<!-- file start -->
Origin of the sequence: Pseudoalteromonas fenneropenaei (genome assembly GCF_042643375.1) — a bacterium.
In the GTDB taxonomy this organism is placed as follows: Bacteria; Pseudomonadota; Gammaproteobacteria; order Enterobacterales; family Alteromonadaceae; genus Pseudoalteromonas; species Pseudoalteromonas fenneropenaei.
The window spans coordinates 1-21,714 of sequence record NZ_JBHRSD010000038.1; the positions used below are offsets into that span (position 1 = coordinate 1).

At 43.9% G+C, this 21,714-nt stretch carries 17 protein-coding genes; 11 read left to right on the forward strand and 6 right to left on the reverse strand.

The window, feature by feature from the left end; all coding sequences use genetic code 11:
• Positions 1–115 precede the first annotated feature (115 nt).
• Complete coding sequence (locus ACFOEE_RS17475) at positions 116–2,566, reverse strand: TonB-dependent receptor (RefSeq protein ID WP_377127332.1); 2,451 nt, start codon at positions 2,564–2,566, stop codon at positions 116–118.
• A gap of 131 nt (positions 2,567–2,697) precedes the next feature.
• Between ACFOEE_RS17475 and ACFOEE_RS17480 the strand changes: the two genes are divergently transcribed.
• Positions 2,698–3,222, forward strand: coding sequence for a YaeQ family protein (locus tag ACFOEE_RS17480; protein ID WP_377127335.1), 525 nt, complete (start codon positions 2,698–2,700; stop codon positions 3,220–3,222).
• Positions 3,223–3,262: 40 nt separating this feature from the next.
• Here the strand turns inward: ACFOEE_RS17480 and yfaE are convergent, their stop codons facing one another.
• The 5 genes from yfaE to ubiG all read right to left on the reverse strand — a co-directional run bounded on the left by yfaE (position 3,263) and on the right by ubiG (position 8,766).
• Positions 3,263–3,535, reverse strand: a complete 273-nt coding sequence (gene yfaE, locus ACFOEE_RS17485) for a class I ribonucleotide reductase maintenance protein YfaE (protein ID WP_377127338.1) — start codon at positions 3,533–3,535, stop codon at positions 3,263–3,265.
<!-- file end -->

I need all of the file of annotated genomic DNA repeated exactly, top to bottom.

Origin of the sequence: Pseudoalteromonas fenneropenaei (genome assembly GCF_042643375.1) — a bacterium.
In the GTDB taxonomy this organism is placed as follows: Bacteria; Pseudomonadota; Gammaproteobacteria; order Enterobacterales; family Alteromonadaceae; genus Pseudoalteromonas; species Pseudoalteromonas fenneropenaei.
The window spans coordinates 1-21,714 of sequence record NZ_JBHRSD010000038.1; the positions used below are offsets into that span (position 1 = coordinate 1).

At 43.9% G+C, this 21,714-nt stretch carries 17 protein-coding genes; 11 read left to right on the forward strand and 6 right to left on the reverse strand.

The window, feature by feature from the left end; all coding sequences use genetic code 11:
• Positions 1–115 precede the first annotated feature (115 nt).
• Complete coding sequence (locus ACFOEE_RS17475) at positions 116–2,566, reverse strand: TonB-dependent receptor (RefSeq protein ID WP_377127332.1); 2,451 nt, start codon at positions 2,564–2,566, stop codon at positions 116–118.
• A gap of 131 nt (positions 2,567–2,697) precedes the next feature.
• Between ACFOEE_RS17475 and ACFOEE_RS17480 the strand changes: the two genes are divergently transcribed.
• Positions 2,698–3,222, forward strand: coding sequence for a YaeQ family protein (locus tag ACFOEE_RS17480; protein ID WP_377127335.1), 525 nt, complete (start codon positions 2,698–2,700; stop codon positions 3,220–3,222).
• Positions 3,223–3,262: 40 nt separating this feature from the next.
• Here the strand turns inward: ACFOEE_RS17480 and yfaE are convergent, their stop codons facing one another.
• The 5 genes from yfaE to ubiG all read right to left on the reverse strand — a co-directional run bounded on the left by yfaE (position 3,263) and on the right by ubiG (position 8,766).
• Positions 3,263–3,535, reverse strand: a complete 273-nt coding sequence (gene yfaE, locus ACFOEE_RS17485) for a class I ribonucleotide reductase maintenance protein YfaE (protein ID WP_377127338.1) — start codon at positions 3,533–3,535, stop codon at positions 3,263–3,265.